Having lived through the 1968 riots, sparked in part by the assassination of Martin Luther King, Jr.; the 1967 riots in Newark, following the arrest of John Smith, a black cab driver charged with improperly passing a police car; the 1992 riots that followed the acquittal of police officers who beat the hell out of Rodney King; and the riots that followed the 2014 killing of Michael Brown, an unarmed 18-year-old teenager in Ferguson, Missouri -- this past week had an eerily familiar feel to it.
But the magnitude of the demonstrations (the vast majority of which were peaceful) could mean that this time, the pledges to retrain the police, raise their sensitivity and restrict their more dangerous tactics, just might survive dawn’s early light.
Like you, I have listened to and read scores of differing opinions, examinations and commentaries each trying to make sense of it all. Some of them are powerful self-examinations, such as this blog post by Michael Hubbard, a media-buying business owner in downtown Raleigh whose office was trashed by rioters. Rather than place blame, he acknowledges systemic racism and looks within for how he (and others) can achieve lasting change.
If you feel guilty for having sat on the sidelines and watched everything on TV, here is a handy list from Medium of “75 Things White People Can Do for Racial Justice.” But as my generation proved time and again after the other protests, we are long on talk but can be short on concrete action.
When I was born, my grandmother in South Carolina had a houseful of black cooks, cleaners and nannies who lived in destitution away from her house. There were restaurants that refused to serve them, and they couldn’t use most “public” restrooms. They couldn’t afford taxis, which would not have picked them up anyway. Schools were segregated.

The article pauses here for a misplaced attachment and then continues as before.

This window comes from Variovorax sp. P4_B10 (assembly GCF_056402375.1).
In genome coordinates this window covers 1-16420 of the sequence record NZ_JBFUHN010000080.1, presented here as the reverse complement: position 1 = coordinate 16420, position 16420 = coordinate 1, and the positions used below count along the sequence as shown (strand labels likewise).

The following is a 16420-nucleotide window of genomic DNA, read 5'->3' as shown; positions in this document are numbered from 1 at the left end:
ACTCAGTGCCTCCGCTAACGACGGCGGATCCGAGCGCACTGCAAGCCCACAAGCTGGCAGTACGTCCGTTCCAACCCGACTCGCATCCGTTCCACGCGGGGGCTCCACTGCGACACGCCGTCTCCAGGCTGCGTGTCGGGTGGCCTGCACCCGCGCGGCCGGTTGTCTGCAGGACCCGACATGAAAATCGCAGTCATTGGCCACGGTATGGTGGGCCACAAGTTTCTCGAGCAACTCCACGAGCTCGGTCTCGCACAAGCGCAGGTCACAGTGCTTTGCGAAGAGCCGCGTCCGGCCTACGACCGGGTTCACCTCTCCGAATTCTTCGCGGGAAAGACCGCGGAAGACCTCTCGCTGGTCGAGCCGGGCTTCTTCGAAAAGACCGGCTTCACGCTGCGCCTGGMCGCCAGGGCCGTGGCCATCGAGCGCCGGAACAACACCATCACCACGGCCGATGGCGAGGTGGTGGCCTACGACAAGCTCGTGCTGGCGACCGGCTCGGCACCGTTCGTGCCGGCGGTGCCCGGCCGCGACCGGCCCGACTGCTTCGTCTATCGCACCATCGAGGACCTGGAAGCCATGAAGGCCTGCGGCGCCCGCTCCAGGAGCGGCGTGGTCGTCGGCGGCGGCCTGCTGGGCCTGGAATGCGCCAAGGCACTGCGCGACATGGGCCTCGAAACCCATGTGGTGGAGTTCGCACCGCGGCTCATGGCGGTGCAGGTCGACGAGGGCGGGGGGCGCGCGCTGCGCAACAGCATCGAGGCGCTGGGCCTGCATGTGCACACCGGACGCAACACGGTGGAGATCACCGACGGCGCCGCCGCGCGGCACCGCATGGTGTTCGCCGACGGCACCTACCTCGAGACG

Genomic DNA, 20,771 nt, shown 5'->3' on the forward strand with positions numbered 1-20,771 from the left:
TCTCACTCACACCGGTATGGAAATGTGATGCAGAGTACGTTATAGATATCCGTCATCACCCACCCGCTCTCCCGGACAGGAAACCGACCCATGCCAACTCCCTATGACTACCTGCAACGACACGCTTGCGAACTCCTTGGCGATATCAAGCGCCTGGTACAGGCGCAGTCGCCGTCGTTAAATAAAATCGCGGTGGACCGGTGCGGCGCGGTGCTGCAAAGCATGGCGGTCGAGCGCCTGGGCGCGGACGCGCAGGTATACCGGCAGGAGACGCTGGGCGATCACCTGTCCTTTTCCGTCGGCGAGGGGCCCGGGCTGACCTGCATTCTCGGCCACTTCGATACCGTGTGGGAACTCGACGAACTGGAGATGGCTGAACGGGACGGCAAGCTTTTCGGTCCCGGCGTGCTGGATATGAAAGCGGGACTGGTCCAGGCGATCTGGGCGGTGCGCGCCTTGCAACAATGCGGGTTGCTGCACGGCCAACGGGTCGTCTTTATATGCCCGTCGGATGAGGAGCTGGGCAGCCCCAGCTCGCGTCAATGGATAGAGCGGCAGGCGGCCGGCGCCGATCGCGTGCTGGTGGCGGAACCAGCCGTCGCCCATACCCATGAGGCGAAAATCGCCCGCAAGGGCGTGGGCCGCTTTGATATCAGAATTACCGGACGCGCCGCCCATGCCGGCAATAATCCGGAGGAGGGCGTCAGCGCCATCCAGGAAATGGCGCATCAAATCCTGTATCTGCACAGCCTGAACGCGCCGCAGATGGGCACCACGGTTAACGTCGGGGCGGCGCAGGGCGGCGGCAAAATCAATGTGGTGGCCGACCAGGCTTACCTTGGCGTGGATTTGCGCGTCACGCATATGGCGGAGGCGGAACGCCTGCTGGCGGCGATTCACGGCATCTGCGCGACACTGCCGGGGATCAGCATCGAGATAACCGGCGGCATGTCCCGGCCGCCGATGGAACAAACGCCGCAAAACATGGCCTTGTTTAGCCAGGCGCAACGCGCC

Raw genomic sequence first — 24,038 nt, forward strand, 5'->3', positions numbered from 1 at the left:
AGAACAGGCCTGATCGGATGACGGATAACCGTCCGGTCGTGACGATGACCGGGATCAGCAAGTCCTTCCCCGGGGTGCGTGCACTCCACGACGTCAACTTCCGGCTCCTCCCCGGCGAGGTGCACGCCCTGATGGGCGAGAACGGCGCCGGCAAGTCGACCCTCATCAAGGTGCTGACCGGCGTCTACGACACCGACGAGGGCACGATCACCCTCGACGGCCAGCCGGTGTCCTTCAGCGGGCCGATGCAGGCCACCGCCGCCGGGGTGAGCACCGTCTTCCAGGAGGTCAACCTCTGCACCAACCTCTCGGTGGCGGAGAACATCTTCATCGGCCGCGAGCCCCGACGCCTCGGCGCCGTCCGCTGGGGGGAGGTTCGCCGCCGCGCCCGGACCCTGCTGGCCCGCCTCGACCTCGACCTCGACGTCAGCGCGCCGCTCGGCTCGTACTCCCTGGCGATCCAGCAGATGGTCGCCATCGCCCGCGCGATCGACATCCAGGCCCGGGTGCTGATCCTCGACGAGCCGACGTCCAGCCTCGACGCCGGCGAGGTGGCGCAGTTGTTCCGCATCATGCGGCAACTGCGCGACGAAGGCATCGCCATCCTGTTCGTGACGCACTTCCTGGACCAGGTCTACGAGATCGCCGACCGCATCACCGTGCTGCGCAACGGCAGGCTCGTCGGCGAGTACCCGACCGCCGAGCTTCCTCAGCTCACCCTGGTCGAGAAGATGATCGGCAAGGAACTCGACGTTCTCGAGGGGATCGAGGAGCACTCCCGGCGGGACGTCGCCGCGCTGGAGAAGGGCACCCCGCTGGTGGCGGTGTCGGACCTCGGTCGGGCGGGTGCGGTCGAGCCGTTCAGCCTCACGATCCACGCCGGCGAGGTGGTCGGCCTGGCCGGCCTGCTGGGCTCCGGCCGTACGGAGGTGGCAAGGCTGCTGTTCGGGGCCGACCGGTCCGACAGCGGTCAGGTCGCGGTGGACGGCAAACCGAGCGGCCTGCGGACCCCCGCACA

By the time I was in college, the civil rights movement was headline news. If we were not marching against the Vietnam war, we marched against racial inequality. It was the first time that millions of kids my age realized the power in protest.
Some of it resulted in positive changes like affirmative action and voter rights, vocational training and low-income housing. Eventually, we elected the first black President in U.S. history. But the police all over the country kept using tactics that killed innocent black people.
It is not my place to analyze why this past week unfolded the way it did, other than to join the national repulsion at the murder of George Floyd. Personally, I think that two months of self-quarantine and the collapse of the economy probably helped accelerate the destruction.
The reaction from That Idiot in the White House was predictably childish and unhelpful. And I would be stunned if even one evangelical voter bought that pathetically transparent photo op with the Bible (which he has never read) in front of a church (he has never attended). Nor has he any inclination to follow the advice that emanates from either.
There has been the usual analysis of media coverage and complaints that the protests didn’t do enough to help mitigate the situation. False rumors (such as “bused-in looters”) were repeated over and over, and many news outlets used language in headlines that generated fear while downplaying the largely peaceful nature of most demonstrators. And yes, you can be mad as hell and still be peaceful.
If Americans continue to stay in their media echo chambers, there is a very real chance they won't learn anything about the black experience, which forces parents to teach their kids how to interact so that they too are not killed when stopped by the police: “Make sure they can see your hands at all times..." Not a lecture that white kids ever hear.
But, if you can move beyond self-selection of information, you have an opportunity to challenge your upbringing, your bubble. You can say that you’ve only had positive encounters with police officers as a white man in Oklahoma, but all it takes is a few minutes of thoughtful scrolling on social media to understand that your experience is not representative of many millions of your black and brown peers.
If you are looking for someone to educate you, or complaining that you don’t know better, you’re just being lazy. Do the work to challenge and educate yourself.
The entire arena of political activation has been shifted digitally. While the discourse is messy and sometimes too abstract for some to make sense of, it is giving birth to a more optimistic, activated generation that could use it to implement real change in our society.
I would be thrilled not to relive this week in another five or 10 years.